Catholics for Choice has launched a multi-year public education campaign advocating for the Hyde Amendment’s repeal, as the anti-abortion amendment nears its 40th anniversary.
The Abortion in Good Faith print advertisements revealed last week by the D.C.-based nonprofit organization share the voices of pro-choice Catholics who want abortion care to be accessible for all, regardless of income.
The ads target the Hyde Amendment, which Congress passed on September 30, 1976.
The legislative provision prohibits the use of federal funds, such as those used for federal-state Medicaid programs, from being used to pay for abortion care. The law only allows for extreme exceptions that involve rape, incest, or scenarios where the pregnant person’s life is in danger.
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Catholics for Choice noted Guttmacher Institute data that suggested one in four women who receive Medicaid benefits wouldn’t be able to receive abortion care because of the Hyde Amendment.
Guttmacher this year highlighted that nearly half of abortion patients in the United States live below the federal poverty level.
Just days after the campaign launched, Hart Research Associates released polling data showing that three in four battleground state voters agreed or strongly agreed with the statement, “However we feel about abortion, politicians should not be allowed to deny a woman’s health coverage for it just because she’s poor.”
The same poll found that most voters in battleground states would support legislation that would allow Medicaid to cover abortion by a margin of 53 percent to 41 percent.
The Good Faith ads, which come in English and Spanish, have appeared in more than 20 local and national publications such as Politico, La Opinión, and the Minneapolis Star Tribune.
The campaign is accompanied by a new website, InGoodFaith.us, which asks visitors to sign a pledge to support the public funding of abortion care.
Sara Hutchinson Ratcliffe, domestic program director at Catholics for Choice, told Rewire in a phone interview that the organization drew from its relationships with pro-choice Catholics to create the Good Faith ads.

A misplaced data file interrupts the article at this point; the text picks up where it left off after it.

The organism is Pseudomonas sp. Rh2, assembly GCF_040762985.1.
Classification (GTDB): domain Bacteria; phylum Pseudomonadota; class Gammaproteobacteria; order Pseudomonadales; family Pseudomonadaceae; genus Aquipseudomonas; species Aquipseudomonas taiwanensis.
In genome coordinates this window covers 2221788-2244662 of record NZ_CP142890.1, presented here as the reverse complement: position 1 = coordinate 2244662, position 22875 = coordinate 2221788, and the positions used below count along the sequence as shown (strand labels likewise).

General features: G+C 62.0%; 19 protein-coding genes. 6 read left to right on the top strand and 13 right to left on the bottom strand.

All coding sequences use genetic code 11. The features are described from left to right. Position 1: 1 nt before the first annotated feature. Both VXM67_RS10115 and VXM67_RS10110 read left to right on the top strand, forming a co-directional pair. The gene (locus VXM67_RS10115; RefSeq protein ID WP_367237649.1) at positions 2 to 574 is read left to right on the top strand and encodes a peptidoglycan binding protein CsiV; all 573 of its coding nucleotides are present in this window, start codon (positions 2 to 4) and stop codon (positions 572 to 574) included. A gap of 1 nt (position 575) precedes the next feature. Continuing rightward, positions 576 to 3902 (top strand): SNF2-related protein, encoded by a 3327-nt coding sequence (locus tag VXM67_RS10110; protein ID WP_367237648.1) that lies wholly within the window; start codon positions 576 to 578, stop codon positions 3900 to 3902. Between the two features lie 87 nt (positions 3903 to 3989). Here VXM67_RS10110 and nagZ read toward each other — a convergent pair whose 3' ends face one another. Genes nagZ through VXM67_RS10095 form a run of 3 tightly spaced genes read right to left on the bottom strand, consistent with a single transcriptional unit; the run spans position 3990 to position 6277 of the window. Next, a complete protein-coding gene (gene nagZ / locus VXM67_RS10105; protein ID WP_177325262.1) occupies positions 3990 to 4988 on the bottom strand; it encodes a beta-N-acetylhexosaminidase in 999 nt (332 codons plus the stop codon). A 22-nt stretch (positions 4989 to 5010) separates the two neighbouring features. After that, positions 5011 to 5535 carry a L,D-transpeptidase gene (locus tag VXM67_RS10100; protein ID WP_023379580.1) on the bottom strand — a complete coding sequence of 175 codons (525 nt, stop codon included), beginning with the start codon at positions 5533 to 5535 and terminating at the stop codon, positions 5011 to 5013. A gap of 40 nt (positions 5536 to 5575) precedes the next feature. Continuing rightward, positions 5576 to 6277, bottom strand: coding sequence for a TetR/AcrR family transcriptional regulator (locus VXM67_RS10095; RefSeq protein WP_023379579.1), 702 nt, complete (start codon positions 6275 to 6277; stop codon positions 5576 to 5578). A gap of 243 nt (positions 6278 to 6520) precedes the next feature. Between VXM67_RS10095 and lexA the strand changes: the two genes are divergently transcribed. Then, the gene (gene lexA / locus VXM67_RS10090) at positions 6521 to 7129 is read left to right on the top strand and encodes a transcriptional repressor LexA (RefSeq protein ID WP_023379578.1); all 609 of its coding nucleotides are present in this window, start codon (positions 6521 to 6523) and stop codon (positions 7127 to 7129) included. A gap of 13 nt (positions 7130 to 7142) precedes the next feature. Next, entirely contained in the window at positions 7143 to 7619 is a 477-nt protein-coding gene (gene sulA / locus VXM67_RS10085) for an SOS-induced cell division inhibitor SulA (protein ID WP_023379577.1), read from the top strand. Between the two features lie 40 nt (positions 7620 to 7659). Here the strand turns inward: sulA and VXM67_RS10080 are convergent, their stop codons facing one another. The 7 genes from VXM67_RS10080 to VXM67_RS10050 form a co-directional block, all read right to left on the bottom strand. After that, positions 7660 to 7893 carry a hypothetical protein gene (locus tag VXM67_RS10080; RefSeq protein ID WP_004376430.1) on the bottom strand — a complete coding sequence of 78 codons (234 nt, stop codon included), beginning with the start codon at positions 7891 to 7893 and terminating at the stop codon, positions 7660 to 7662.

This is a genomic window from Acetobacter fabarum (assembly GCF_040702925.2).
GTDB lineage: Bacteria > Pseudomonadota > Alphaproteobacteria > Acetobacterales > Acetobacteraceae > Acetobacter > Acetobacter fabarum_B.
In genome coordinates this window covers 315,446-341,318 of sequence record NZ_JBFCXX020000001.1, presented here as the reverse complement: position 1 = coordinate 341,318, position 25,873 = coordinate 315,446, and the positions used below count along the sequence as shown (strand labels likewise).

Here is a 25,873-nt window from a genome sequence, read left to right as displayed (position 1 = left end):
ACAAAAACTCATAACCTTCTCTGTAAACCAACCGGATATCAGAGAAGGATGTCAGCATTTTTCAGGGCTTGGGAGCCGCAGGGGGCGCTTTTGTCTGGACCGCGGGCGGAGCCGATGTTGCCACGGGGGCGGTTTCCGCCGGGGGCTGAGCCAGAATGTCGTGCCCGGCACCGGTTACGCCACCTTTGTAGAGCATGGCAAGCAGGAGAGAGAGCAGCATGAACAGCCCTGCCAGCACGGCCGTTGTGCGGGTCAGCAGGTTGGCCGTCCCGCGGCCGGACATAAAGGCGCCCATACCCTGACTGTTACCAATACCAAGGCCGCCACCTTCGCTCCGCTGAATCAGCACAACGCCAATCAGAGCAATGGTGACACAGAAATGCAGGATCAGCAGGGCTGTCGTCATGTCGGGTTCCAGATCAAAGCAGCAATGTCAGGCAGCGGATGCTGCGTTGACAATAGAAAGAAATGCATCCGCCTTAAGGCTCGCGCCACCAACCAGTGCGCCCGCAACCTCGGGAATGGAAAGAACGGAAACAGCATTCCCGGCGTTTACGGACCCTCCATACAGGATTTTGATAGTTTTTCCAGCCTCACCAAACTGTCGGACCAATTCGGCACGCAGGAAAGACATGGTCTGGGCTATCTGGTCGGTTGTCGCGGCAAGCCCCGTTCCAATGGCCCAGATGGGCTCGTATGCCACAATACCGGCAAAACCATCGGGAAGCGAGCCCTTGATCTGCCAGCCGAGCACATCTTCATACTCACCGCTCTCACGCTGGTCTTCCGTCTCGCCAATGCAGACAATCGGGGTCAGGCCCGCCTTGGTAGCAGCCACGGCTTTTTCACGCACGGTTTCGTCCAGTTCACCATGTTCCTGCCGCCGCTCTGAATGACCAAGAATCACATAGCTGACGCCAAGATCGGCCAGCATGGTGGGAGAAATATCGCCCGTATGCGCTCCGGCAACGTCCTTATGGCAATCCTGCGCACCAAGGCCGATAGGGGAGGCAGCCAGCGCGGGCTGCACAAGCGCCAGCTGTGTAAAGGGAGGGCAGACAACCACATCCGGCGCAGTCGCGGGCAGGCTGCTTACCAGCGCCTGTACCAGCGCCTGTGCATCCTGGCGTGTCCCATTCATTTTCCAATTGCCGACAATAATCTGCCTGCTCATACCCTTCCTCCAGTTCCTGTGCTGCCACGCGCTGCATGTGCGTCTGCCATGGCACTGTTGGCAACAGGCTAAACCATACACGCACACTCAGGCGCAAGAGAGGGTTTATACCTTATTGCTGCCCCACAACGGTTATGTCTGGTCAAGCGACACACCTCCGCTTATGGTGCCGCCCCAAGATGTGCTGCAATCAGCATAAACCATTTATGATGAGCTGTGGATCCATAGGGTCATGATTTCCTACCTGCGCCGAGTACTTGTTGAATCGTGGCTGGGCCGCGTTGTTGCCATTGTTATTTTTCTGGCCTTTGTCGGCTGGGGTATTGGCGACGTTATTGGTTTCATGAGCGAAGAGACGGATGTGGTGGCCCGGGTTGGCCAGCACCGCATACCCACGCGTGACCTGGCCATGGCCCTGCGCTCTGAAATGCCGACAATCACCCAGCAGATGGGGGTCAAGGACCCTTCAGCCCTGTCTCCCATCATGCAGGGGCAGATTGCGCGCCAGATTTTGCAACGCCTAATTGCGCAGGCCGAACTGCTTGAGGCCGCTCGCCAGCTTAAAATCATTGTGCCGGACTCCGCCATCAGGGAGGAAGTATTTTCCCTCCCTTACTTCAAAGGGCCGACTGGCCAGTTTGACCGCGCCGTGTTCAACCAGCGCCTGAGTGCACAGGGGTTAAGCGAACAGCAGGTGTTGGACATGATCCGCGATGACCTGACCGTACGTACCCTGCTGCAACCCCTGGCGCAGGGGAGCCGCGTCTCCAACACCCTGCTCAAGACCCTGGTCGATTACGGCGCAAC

Ratcliffe said many of the campaign participants have spoken out against Vatican and United States Conference of Catholic Bishops (USCCB) policies in their own communities.
“The most important myth we are working to expose is that bishops represent whatever Catholic opinion in public policy matters. We wanted to make sure everyone from all walks of life are heard,” she said.
Ratcliffe said Catholic women use contraception and even seek abortion care at the same rate as non-Catholic women. That’s supported by a Guttmacher Institute analysis published in April 2011.
Longtime Catholic activist, campaign participant, and Pennsylvania resident Linda Pinto, told Rewire that as a grandmother of three girls, she felt compelled to participate in the campaign because reproductive health was under attack.
In her ad, which appeared in the Nation, the Pittsburgh Post-Gazette, and the Philadelphia Inquirer, Pinto proclaims it was because of her Catholic faith—not in spite of it— that she supported women who make conscience-based decisions to have an abortion.
She said public funding for abortion was a Catholic social justice value.
Pinto said she realized in her youth that there was “a different God than the one Catholic Church talks about,” and she began to understand the “primacy of her conscience” in making life decisions.
Catholics for Choice in 2012 released data revealing that many self-identified Catholics were more interested in boosting the economy than “the hierarchy of the Catholic Church in the United States.” Eighty-three percent of Catholic voters surveyed said they did not feel obligated to vote in the way that their bishop urges.
Catholics for Choice last year covered the public funding of abortion in an issue of its official publication, Conscience.
The issue featured an interview with noted feminist Katha Pollitt and articles about The Equal Access to Abortion Coverage in Health Insurance, or EACH Woman Act, and the detrimental effects the Hyde Amendment has had on underserved women.
Rep. Barbara Lee (D-CA) introduced the EACH Woman Act in the House of Representatives. The groundbreaking bill, which now has more than 120 co-sponsors, aims to undo the Hyde Amendment.